Egypt opposition wants boycott of vote
CAIRO — Egyptian opposition leader Mohamed ElBaradei called on Saturday for a boycott of parliamentary elections, even as the vote, scheduled to begin on April 27, was brought forward to April 22.
Members of Egypt's Coptic Christian minority had criticized the planned timing of the elections because some voting would take place during their Easter holiday.
A presidential spokesman posted the change on his Facebook page on Saturday.
“(I) called for parliamentary election boycott in 2010 to expose sham democracy. Today I repeat my call, will not be part of an act of deception,” ElBaradei, a Nobel laureate who leads the opposition National Salvation Front, wrote on Twitter.
His comment reiterated a frequently heard opposition sentiment that democratically elected President Mohamed Morsy is acting like former President Hosni Mubarak.
Elections under Mubarak's three-decade rule were widely rigged, and parliament was dominated by members of his ruling party.
On Friday, ElBaradei said holding elections during this time of deep political polarization “is a recipe for disaster.”
Morsy's Muslim Brotherhood accused the opposition of running away from the challenge.
The deputy head of the Brotherhood's Freedom and Justice Party, Essam el-Erian, responded to ElBaradei's call on his Facebook page.
“Running away from a popular test only means that some want to assume executive authority without a democratic mandate,” he said of the opposition. “We've never yet known them to face any election or serious test.”
Almost immediately after ElBaradei's boycott call, rifts began to emerge in the opposition. Even members of his opposition bloc, the NSF, said the group had not yet decided on a boycott.
Blogger and commentator Mahmoud Salem, a longtime activist who opposes Morsy, said he disagreed with a boycott because it offers no real alternative to the political impasse.
“Where's ElBaradei's party, its plan, its economic vision? Let's say a boycott is the right answer. What will they do so that they can be competitive in the next election?” Salem said.
He accused ElBaradei of calling for a boycott in part because the opposition has been unable to win significantly at the polls.
“In reality, it will end up as a parliament composed of the Muslim Brotherhood, the Salafis, or members of the ex-regime,” Salem said.
Show commenting policy
TribLive commenting policy
You are solely responsible for your comments and by using TribLive.com you agree to our Terms of Service.
We moderate comments. Our goal is to provide substantive commentary for a general readership. By screening submissions, we provide a space where readers can share intelligent and informed commentary that enhances the quality of our news and information.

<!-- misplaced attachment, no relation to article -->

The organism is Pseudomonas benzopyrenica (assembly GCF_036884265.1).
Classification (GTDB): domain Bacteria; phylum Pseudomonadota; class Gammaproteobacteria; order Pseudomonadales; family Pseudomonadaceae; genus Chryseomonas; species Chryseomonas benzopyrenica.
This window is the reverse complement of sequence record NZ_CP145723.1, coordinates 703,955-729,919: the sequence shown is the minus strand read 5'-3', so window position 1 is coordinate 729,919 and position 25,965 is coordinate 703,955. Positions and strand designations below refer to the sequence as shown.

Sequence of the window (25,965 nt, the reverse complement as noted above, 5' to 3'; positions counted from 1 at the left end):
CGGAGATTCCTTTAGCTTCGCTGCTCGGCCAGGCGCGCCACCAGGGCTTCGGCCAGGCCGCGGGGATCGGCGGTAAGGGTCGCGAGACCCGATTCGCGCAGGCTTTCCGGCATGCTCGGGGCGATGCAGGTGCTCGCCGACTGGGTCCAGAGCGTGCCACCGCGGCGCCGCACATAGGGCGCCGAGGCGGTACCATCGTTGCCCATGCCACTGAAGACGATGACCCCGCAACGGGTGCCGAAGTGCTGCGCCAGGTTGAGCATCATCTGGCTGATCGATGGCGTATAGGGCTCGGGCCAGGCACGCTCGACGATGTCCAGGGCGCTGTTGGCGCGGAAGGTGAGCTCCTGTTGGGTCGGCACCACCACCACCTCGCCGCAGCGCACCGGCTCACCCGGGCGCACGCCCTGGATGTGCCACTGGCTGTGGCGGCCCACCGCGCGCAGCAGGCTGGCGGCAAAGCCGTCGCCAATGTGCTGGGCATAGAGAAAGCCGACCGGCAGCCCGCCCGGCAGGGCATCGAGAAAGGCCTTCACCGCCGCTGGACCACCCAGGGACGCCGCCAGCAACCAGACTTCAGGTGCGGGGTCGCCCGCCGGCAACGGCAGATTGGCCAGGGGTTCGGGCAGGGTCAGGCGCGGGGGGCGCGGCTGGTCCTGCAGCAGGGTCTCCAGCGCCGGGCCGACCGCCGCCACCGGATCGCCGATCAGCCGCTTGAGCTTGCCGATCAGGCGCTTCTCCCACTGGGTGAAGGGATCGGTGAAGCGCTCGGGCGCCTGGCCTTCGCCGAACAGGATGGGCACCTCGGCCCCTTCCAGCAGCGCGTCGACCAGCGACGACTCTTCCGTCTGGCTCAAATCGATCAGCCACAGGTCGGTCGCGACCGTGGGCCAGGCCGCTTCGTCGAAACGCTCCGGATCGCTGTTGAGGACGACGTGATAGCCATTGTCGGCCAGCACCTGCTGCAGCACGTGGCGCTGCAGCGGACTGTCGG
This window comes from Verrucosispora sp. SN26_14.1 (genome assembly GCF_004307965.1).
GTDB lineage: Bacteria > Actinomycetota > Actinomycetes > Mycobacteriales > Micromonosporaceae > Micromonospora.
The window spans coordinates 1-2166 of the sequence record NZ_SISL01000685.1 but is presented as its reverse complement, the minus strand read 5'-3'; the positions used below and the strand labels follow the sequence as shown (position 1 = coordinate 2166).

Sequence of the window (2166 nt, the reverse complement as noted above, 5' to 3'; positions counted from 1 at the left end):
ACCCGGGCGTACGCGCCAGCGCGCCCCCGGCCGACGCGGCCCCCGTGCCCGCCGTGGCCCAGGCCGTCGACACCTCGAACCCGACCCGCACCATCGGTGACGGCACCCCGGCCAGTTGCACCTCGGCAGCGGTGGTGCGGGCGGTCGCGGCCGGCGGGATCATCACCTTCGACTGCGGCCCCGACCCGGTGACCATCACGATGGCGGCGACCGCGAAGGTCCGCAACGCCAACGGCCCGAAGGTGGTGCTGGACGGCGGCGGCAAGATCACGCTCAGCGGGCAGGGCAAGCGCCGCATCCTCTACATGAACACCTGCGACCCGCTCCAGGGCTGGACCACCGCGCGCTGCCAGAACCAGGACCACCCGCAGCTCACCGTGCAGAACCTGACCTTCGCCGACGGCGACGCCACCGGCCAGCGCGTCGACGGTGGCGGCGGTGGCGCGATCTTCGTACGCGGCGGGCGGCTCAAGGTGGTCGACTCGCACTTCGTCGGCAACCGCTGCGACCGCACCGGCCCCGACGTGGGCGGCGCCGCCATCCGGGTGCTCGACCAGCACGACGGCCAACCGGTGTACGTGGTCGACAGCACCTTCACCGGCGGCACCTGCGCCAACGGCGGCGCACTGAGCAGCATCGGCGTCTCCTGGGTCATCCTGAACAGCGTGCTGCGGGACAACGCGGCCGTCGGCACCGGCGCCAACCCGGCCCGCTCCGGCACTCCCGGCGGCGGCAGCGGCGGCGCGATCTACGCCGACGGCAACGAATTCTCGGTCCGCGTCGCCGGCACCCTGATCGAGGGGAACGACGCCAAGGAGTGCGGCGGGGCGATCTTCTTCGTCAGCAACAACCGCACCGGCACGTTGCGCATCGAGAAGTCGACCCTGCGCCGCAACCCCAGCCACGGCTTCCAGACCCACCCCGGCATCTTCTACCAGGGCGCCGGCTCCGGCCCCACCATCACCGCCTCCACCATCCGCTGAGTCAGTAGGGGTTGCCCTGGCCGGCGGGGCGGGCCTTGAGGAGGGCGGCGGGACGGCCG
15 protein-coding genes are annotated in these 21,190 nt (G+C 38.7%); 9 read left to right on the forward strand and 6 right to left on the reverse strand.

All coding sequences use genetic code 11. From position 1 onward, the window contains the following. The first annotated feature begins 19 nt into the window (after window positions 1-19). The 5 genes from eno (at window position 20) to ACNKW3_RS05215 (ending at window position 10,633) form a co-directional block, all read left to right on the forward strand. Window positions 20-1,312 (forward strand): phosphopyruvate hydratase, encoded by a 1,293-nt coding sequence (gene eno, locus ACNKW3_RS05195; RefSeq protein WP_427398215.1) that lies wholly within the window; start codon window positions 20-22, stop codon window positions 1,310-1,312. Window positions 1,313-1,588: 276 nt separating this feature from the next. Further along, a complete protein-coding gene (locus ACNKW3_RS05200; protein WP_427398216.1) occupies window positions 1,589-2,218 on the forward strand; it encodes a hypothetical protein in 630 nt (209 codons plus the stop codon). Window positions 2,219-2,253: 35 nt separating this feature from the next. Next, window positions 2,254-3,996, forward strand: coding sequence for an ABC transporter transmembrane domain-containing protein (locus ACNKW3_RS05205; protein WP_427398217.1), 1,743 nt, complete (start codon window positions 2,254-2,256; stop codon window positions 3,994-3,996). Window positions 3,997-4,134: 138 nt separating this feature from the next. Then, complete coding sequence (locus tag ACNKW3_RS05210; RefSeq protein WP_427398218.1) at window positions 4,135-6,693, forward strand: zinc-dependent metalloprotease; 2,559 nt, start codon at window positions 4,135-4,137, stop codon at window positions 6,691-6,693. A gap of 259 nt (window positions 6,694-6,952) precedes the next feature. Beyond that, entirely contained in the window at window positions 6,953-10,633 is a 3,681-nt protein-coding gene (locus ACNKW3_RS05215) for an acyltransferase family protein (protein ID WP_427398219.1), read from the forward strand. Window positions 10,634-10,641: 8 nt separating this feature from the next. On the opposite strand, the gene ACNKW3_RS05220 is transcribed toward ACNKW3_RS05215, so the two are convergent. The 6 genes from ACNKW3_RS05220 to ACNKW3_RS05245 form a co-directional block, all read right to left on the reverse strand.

While most comments will be posted if they are on-topic and not abusive, moderating decisions are subjective. We will make them as carefully and consistently as we can. Because of the volume of reader comments, we cannot review individual moderation decisions with readers.
We value thoughtful comments representing a range of views that make their point quickly and politely. We make an effort to protect discussions from repeated comments either by the same reader or different readers.
We follow the same standards for taste as the daily newspaper. A few things we won't tolerate: personal attacks, obscenity, vulgarity, profanity (including expletives and letters followed by dashes), commercial promotion, impersonations, incoherence, proselytizing and SHOUTING. Don't include URLs to Web sites.
We do not edit comments. They are either approved or deleted. We reserve the right to edit a comment that is quoted or excerpted in an article. In this case, we may fix spelling and punctuation.
We welcome strong opinions and criticism of our work, but we don't want comments to become bogged down with discussions of our policies and we will moderate accordingly.
We appreciate it when readers and people quoted in articles or blog posts point out errors of fact or emphasis and will investigate all assertions. But these suggestions should be sent via e-mail. To avoid distracting other readers, we won't publish comments that suggest a correction. Instead, corrections will be made in a blog post or in an article.
- Israel OKs Jewish homeland legislation
- Putin says he won’t be Russia’s president for life
- Suicide blast kills 45 at Afghan volleyball tournament
- 100 terrorists killed in Kenya retaliation act
- 5 terror plots foiled, London police say
- U.S. proposes extending talks with Iran as pessimism about nuclear deal grows
- Iraqi forces claim 2 towns wrested from ISIS
- Moscow on slippery slope with Ukraine fighting, Merkel warns
- Israeli mayor suspends jobs of some Arabs, citing synagogue attack
- Afghan parliament approves U.S., NATO agreements
- Smasher yields 1st look at new particles